Did Iran’s president just admit that it has been pursuing nuclear weapons?

Now what he really meant to say was…
Now what he really meant to say was…
Image: Reuters/Adrees Latif
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Something fascinating just came over the transom from Tehran: In an interview to the state-owned news service IRNA, president Hassan Rouhani threatened that “if the other side breaches the deal, we will go back to the old path, stronger than what they can imagine.”

We can set aside the belligerent tone here: Bluster and bullying have long been the Tehran regime’s stock-in-trade. But it’s worth spending a few minutes parsing Rouhani’s words. The “other side” is the collection of world powers, known as the P5+1, that are currently negotiating with Iran over its nuclear program. (They’ve just extended the deadline by a week, to July 7.) The “deal” is a long-sought bargain that would allow the regime in Tehran to pursue peaceful nuclear technology while the world lifts economic sanctions on Iran.

But what, pray, is “the old path” along which the cleric-president is threatening to take his country? Since its secret nuclear plant in Natanz was revealed in 2002, the Iranian regime has sworn, over and over again, that it has never pursued nuclear weapons. Among other things, the country’s supreme leader, Ayatollah Ali Khamenei, has said that nuclear weapons are “un-Islamic,” and therefore taboo for the Islamic Republic.

If we’re to believe the regime’s claim, then Rouhani’s threat makes no sense. The “old path” would simply be more ”peaceful” nuclear research, allowing the sanctions to continue devastating the Iranian economy. That’s not so much a threat as a flagellant’s cry for help: “If you go back on your word, I’ll hurt myself.”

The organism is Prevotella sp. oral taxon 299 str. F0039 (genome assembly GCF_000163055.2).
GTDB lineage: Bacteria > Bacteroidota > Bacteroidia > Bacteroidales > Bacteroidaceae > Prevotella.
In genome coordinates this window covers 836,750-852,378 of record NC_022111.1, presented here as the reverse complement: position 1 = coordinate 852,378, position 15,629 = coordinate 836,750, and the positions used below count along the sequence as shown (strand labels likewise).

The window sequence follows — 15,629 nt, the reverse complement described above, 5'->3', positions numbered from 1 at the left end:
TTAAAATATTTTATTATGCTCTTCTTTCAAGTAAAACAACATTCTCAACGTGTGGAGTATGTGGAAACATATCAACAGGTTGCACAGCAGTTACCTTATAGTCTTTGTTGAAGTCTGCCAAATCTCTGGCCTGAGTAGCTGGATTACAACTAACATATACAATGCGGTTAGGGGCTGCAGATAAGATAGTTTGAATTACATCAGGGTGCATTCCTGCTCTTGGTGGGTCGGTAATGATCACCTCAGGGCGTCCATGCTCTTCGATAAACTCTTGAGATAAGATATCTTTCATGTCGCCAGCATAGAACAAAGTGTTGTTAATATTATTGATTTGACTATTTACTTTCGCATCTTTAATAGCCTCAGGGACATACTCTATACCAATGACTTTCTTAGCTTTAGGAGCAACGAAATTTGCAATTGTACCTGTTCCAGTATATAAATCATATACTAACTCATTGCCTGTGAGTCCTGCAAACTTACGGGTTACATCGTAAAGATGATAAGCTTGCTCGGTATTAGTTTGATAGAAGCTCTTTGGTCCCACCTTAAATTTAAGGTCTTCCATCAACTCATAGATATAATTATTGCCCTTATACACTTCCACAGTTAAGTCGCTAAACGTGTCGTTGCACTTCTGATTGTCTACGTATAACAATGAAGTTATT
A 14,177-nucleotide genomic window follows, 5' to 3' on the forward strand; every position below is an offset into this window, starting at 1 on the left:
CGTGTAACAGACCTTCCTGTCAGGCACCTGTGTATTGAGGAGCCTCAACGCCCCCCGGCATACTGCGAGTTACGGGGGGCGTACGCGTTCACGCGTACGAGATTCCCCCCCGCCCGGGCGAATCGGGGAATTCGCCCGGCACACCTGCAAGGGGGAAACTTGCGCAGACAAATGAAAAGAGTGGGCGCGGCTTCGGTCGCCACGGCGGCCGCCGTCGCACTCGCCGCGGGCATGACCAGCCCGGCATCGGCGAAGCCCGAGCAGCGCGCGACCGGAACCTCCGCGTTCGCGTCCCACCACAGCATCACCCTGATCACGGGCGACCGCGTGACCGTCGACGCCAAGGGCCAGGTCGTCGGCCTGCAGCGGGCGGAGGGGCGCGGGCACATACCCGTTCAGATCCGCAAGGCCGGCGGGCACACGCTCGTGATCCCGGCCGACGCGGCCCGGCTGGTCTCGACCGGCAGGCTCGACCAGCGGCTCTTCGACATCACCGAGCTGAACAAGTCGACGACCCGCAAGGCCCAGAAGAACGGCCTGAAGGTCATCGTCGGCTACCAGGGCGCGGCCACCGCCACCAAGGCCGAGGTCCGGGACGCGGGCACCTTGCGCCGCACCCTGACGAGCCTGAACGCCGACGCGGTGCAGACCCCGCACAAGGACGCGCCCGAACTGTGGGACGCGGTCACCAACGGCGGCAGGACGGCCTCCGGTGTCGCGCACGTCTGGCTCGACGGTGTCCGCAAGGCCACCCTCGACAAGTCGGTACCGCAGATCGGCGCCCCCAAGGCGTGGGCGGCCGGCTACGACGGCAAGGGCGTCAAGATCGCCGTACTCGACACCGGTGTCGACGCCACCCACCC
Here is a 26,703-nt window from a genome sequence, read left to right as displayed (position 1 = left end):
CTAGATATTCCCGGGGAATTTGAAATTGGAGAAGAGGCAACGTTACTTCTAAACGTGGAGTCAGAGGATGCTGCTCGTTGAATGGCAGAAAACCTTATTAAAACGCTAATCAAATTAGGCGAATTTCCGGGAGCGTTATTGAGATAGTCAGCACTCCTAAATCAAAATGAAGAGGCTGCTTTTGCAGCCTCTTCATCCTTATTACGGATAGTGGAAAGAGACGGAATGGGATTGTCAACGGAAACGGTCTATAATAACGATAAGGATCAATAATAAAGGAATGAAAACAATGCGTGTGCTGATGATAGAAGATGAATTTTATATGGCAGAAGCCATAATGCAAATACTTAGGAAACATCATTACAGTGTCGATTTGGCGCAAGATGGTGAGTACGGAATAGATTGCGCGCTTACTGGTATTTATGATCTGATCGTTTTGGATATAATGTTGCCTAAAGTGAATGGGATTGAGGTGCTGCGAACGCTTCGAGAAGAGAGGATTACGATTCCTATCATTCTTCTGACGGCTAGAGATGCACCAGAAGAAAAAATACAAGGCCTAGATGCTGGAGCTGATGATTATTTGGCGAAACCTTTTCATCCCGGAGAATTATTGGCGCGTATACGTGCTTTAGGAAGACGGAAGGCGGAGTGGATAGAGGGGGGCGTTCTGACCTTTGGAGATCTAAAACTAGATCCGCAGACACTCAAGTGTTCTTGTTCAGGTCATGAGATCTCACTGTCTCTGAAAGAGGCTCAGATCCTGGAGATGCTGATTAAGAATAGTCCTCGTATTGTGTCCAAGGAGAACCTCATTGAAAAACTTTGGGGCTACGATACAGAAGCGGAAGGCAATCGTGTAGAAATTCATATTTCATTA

It’s possible Rouhani is merely bluffing: There’s no “old path,” and Tehran is simply trying to frighten the P5+1 into relenting on the remaining sticking points at the negotiating table in Vienna. (To his critics, president Barack Obama’s claim that the US will walk away from negotiations if it doesn’t get a good deal smacks of bluff, too.)

The alternative is that Rouhani has unwittingly revealed that Iran was indeed pursuing nukes. That would be a real threat, especially if he is also sincere in pursuing this path “stronger than what they can imagine.” Revealingly, even as it has suspended uranium enrichment activities while negotiating with the P5+1, Iran has refused to let the IAEA, the international nuclear watchdog, to investigate whether it has been pursuing nuclear-weapons development.

So, what’s Rouhani’s game—bluff or blackmail? The P5+1 negotiators will call that one, hopefully by July 7.